If you plan to file for Social Security disability benefits in Chicago because of an untimely injury or illness, one question that might be on your mind is if you can work and receive benefits at the same time. There are circumstances that make you eligible to work and receive SSDI benefits. However, there are stipulations in place that can affect the amount of your benefit payments.
Keep in mind that you are eligible for SSDI benefits if your condition meets certain criteria and you are unable to perform work in a gainful capacity. Here is a brief overview of working and receiving SSDI benefits.
The SSA encourages returning to work
The Social Security Administration has several programs to encourage disabled individuals who feel they can return to work to do so. To ensure you are ready to return to the workforce, you can complete a work trial period.
What is the work trial?
The work trial period is nine months. During that time, you can work and receive your entire benefit amount without penalty. Each month that you earn $840 (the 2017 threshold) or more in wages is a qualifying trial month. If you continue to work after your trial period is over, your SSDI benefits will move over into the extended tier for 36 months. At this point, a person would be able to receive benefits in months where their wages (when adjustments are factored in) come in below the substantial gain activity amount, which for 2017 is typically $1,170 a month. After this period is over, benefits payments typically cease altogether if a person is working in a gainful capacity.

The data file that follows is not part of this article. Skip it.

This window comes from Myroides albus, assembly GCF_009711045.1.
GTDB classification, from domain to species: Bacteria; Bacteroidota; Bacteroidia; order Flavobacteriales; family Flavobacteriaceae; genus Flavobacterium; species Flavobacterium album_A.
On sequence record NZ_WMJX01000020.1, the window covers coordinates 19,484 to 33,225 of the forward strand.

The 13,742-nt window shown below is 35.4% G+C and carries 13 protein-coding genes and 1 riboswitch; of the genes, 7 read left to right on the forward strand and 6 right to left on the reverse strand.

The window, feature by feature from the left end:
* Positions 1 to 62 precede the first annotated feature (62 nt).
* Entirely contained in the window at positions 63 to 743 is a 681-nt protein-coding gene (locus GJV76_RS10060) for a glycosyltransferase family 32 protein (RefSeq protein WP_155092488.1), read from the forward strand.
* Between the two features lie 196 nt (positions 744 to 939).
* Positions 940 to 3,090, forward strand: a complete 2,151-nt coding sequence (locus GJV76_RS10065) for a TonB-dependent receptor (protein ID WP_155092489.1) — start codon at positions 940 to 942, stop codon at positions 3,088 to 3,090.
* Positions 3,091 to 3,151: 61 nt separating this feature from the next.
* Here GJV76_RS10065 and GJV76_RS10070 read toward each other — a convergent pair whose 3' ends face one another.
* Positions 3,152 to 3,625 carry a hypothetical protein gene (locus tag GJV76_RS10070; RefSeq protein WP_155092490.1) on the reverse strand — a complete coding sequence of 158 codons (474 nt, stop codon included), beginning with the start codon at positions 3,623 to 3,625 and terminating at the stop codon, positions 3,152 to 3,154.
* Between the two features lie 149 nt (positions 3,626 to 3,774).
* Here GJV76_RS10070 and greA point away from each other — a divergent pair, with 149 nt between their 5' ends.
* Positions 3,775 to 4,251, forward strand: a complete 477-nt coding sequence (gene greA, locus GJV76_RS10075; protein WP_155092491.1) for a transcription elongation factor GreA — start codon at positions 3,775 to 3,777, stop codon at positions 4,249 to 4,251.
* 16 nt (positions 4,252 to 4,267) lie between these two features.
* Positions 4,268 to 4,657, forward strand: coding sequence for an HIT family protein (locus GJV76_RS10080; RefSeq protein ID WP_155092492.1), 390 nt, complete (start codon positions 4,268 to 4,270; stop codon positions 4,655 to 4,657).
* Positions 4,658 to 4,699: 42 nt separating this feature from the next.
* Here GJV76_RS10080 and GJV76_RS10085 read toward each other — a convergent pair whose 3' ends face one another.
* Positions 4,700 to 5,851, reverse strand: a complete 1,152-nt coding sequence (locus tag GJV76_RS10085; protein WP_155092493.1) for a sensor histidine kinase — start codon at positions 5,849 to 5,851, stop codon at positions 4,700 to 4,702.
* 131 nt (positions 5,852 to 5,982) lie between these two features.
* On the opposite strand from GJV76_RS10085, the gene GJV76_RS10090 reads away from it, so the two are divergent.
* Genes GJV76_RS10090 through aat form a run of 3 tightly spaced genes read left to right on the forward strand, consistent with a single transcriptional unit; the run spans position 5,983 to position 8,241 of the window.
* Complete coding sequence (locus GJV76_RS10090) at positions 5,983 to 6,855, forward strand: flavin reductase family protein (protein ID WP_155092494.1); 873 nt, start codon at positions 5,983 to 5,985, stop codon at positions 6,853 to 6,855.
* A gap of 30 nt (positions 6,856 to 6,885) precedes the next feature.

If you encounter difficulties with your health and disability that interferes with your ability to continue working within five years of your benefit payments ending, you may be able to pursue having your SSDI payments reinstated.
If you are experiencing trouble with your Social Security disability claim or have concerns about returning to work while getting payments, you might want to consider talking to an attorney for guidance.